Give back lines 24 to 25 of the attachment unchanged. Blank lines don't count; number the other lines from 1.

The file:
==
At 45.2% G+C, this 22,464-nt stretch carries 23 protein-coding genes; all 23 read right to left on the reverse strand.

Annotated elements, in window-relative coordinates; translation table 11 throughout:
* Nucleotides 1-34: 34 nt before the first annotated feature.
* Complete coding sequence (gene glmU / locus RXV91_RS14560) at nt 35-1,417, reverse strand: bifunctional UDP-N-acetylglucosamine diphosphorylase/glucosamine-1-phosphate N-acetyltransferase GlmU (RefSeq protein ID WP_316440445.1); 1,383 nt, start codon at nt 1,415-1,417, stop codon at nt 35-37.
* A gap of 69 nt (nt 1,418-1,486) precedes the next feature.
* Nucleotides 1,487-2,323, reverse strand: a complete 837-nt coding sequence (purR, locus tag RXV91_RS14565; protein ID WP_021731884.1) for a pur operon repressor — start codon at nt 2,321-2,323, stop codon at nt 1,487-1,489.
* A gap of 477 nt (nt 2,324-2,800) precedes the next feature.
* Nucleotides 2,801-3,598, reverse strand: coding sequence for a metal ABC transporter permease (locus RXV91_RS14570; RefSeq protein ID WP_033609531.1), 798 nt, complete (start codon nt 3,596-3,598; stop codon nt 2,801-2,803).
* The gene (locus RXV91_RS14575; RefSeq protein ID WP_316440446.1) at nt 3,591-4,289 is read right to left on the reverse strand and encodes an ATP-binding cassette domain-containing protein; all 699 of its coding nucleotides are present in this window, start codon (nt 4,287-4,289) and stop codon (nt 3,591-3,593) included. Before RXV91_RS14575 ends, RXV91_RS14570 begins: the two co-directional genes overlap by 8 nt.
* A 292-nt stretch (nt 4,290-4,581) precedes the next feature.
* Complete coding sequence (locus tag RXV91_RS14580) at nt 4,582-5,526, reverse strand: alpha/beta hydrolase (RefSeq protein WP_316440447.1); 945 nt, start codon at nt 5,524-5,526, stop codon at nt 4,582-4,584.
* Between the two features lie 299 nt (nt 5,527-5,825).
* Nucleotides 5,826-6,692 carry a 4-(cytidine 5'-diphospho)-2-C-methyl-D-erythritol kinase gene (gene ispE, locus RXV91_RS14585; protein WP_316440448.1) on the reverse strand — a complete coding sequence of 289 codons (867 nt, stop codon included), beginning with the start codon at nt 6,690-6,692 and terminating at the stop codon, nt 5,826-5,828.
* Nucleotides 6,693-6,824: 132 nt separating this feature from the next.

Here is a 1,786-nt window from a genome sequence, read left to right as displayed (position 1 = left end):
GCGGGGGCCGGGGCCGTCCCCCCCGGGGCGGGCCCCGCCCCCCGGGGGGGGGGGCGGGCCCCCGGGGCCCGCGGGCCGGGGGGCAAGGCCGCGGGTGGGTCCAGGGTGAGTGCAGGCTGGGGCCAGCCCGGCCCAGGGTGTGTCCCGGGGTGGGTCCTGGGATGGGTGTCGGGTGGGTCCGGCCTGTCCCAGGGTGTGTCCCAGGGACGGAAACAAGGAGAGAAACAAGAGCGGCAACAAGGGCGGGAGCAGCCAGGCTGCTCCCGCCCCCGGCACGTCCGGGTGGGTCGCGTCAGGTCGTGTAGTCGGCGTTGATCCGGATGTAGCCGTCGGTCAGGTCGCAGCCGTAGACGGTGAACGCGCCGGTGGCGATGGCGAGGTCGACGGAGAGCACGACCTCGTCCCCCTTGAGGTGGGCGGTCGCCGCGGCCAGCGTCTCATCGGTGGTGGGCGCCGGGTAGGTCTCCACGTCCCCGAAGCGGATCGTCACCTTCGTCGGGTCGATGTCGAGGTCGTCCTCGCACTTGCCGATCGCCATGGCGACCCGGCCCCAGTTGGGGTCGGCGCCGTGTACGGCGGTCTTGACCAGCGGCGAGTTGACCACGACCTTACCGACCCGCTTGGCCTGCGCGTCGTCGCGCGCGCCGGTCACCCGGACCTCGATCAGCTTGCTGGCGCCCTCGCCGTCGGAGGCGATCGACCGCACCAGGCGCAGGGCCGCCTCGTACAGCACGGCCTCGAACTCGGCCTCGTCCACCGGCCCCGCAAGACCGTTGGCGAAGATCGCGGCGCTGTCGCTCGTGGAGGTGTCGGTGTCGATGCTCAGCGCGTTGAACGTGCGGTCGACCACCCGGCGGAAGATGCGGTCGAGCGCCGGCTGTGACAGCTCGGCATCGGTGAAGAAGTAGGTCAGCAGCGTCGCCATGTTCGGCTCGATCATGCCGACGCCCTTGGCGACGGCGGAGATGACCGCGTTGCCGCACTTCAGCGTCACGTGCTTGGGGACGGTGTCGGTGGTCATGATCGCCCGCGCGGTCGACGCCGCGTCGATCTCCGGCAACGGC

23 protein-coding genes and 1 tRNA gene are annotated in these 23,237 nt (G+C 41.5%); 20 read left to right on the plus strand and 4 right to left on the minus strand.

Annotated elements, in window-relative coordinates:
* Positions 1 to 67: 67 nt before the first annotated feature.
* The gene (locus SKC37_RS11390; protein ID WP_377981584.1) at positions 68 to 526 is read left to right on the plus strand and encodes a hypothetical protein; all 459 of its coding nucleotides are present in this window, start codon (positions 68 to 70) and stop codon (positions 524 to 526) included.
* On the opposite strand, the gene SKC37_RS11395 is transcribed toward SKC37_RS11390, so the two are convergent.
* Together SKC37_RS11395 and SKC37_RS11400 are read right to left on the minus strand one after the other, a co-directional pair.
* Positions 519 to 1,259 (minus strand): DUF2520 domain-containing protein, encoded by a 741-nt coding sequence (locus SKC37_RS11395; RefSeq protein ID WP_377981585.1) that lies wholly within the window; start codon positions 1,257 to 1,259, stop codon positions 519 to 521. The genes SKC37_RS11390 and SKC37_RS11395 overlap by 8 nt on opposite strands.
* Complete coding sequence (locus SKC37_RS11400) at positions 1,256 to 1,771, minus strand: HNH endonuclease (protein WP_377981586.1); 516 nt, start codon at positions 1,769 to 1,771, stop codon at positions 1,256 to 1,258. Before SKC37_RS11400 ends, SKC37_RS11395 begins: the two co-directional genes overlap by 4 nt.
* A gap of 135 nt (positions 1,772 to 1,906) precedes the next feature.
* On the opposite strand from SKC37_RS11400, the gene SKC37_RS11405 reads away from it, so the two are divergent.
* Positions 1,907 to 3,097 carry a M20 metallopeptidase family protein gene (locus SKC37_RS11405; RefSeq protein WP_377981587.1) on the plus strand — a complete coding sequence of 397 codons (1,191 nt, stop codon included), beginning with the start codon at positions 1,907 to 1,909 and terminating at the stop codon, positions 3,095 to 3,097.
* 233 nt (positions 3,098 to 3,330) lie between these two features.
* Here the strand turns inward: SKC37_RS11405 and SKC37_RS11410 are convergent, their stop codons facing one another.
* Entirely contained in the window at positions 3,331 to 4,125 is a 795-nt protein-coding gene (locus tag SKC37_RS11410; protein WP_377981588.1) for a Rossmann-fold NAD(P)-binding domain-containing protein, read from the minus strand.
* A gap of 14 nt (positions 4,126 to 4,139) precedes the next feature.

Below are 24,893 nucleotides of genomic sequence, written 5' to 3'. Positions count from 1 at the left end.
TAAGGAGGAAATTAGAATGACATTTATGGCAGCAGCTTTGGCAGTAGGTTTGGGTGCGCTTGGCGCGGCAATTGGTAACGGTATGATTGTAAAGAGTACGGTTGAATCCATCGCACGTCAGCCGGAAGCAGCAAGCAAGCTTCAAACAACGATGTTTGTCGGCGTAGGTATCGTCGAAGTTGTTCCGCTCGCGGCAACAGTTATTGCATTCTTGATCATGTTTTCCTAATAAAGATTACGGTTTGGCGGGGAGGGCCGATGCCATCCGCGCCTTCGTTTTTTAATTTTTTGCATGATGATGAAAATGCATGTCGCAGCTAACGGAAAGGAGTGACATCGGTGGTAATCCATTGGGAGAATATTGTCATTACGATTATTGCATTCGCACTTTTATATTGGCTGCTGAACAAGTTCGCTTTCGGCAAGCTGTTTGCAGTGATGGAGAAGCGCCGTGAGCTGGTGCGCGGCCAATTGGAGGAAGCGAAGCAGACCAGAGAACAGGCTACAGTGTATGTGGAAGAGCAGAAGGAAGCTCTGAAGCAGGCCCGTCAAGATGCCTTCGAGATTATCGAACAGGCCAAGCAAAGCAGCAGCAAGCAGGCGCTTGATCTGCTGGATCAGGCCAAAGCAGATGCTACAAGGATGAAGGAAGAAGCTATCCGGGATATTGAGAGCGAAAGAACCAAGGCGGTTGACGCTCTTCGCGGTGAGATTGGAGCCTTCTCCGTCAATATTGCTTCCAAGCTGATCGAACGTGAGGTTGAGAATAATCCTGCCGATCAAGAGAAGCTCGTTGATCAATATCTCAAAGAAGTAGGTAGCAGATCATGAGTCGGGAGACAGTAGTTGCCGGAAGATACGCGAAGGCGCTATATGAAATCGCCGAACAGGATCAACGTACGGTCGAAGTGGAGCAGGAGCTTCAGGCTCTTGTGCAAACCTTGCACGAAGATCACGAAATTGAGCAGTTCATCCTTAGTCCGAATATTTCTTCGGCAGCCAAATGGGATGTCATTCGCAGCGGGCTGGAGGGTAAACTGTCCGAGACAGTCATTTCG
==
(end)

* Complete coding sequence (locus SKC37_RS11400) at positions 1,256 to 1,771, minus strand: HNH endonuclease (protein WP_377981586.1); 516 nt, start codon at positions 1,769 to 1,771, stop codon at positions 1,256 to 1,258. Before SKC37_RS11400 ends, SKC37_RS11395 begins: the two co-directional genes overlap by 4 nt.
* A gap of 135 nt (positions 1,772 to 1,906) precedes the next feature.